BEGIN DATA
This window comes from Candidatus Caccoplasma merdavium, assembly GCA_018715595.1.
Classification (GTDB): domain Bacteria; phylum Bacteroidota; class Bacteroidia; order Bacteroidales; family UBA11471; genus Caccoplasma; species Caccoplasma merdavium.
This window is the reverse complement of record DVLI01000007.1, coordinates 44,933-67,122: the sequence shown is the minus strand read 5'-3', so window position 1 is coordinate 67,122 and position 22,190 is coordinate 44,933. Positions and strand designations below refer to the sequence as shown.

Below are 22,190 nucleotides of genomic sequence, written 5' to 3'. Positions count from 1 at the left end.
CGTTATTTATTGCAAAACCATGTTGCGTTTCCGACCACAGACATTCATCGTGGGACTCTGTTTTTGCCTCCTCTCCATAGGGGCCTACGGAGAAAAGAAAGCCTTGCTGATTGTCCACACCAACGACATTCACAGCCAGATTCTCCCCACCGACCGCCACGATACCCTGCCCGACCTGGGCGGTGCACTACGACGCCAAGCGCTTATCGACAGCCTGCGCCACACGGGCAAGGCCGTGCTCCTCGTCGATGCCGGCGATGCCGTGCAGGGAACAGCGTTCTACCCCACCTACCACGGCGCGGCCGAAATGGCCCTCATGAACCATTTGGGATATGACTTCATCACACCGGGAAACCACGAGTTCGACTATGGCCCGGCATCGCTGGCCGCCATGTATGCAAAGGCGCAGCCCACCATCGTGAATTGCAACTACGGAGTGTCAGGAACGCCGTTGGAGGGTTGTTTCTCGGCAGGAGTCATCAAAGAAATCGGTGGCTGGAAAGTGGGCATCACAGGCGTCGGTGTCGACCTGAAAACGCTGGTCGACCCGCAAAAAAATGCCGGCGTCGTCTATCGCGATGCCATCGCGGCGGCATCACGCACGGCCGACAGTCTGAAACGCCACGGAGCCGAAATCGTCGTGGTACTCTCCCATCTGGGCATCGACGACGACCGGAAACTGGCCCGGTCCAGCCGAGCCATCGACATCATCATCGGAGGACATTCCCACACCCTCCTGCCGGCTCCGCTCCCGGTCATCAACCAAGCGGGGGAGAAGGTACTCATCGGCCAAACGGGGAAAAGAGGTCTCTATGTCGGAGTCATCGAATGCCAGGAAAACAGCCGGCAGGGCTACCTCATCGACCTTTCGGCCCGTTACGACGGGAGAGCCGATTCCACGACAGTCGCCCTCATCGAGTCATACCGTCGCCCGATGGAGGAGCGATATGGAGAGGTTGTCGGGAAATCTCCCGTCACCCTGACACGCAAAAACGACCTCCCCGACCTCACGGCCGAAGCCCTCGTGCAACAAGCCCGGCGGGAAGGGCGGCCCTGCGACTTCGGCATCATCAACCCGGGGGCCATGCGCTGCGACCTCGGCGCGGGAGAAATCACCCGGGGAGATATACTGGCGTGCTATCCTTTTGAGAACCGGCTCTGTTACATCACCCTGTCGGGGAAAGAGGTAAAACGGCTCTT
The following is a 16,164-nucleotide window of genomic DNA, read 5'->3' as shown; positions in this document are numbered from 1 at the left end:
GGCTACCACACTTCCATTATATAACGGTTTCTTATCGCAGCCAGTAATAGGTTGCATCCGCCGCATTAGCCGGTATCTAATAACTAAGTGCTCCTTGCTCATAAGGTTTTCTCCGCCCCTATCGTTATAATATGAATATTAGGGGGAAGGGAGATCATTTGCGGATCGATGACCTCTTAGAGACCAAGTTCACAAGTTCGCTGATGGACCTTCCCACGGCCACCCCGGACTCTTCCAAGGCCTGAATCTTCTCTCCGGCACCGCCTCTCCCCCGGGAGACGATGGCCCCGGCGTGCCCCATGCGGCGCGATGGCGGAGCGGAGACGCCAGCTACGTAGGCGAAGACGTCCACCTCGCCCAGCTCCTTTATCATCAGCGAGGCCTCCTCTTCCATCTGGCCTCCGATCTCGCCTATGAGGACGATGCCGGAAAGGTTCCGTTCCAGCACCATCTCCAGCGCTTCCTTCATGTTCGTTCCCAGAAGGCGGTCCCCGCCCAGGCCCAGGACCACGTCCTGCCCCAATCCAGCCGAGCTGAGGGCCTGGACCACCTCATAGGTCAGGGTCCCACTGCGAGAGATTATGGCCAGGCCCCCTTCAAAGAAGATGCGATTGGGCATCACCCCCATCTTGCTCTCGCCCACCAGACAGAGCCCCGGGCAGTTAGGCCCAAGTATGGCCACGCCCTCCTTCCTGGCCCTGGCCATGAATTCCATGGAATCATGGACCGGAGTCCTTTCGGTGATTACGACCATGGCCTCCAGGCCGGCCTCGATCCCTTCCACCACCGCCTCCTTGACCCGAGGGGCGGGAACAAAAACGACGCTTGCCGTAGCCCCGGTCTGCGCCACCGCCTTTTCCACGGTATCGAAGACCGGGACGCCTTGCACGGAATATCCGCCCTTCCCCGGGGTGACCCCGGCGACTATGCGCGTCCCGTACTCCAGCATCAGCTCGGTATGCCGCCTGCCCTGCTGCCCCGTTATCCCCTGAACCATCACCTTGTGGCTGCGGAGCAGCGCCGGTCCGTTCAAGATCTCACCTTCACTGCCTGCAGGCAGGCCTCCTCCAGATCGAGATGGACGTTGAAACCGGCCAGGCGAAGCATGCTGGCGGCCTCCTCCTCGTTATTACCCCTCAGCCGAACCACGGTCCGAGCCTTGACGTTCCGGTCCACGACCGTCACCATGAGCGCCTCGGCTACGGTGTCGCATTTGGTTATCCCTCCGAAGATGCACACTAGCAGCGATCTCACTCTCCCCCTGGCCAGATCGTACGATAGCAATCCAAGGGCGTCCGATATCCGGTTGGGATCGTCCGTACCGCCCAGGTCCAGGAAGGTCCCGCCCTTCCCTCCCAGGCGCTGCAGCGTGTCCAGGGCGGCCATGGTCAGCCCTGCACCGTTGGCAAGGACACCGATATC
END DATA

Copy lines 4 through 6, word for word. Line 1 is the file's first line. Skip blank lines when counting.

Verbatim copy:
Below are 22,190 nucleotides of genomic sequence, written 5' to 3'. Positions count from 1 at the left end.
CGTTATTTATTGCAAAACCATGTTGCGTTTCCGACCACAGACATTCATCGTGGGACTCTGTTTTTGCCTCCTCTCCATAGGGGCCTACGGAGAAAAGAAAGCCTTGCTGATTGTCCACACCAACGACATTCACAGCCAGATTCTCCCCACCGACCGCCACGATACCCTGCCCGACCTGGGCGGTGCACTACGACGCCAAGCGCTTATCGACAGCCTGCGCCACACGGGCAAGGCCGTGCTCCTCGTCGATGCCGGCGATGCCGTGCAGGGAACAGCGTTCTACCCCACCTACCACGGCGCGGCCGAAATGGCCCTCATGAACCATTTGGGATATGACTTCATCACACCGGGAAACCACGAGTTCGACTATGGCCCGGCATCGCTGGCCGCCATGTATGCAAAGGCGCAGCCCACCATCGTGAATTGCAACTACGGAGTGTCAGGAACGCCGTTGGAGGGTTGTTTCTCGGCAGGAGTCATCAAAGAAATCGGTGGCTGGAAAGTGGGCATCACAGGCGTCGGTGTCGACCTGAAAACGCTGGTCGACCCGCAAAAAAATGCCGGCGTCGTCTATCGCGATGCCATCGCGGCGGCATCACGCACGGCCGACAGTCTGAAACGCCACGGAGCCGAAATCGTCGTGGTACTCTCCCATCTGGGCATCGACGACGACCGGAAACTGGCCCGGTCCAGCCGAGCCATCGACATCATCATCGGAGGACATTCCCACACCCTCCTGCCGGCTCCGCTCCCGGTCATCAACCAAGCGGGGGAGAAGGTACTCATCGGCCAAACGGGGAAAAGAGGTCTCTATGTCGGAGTCATCGAATGCCAGGAAAACAGCCGGCAGGGCTACCTCATCGACCTTTCGGCCCGTTACGACGGGAGAGCCGATTCCACGACAGTCGCCCTCATCGAGTCATACCGTCGCCCGATGGAGGAGCGATATGGAGAGGTTGTCGGGAAATCTCCCGTCACCCTGACACGCAAAAACGACCTCCCCGACCTCACGGCCGAAGCCCTCGTGCAACAAGCCCGGCGGGAAGGGCGGCCCTGCGACTTCGGCATCATCAACCCGGGGGCCATGCGCTGCGACCTCGGCGCGGGAGAAATCACCCGGGGAGATATACTGGCGTGCTATCCTTTTGAGAACCGGCTCTGTTACATCACCCTGTCGGGGAAAGAGGTAAAACGGCTCTT
The following is a 16,164-nucleotide window of genomic DNA, read 5'->3' as shown; positions in this document are numbered from 1 at the left end: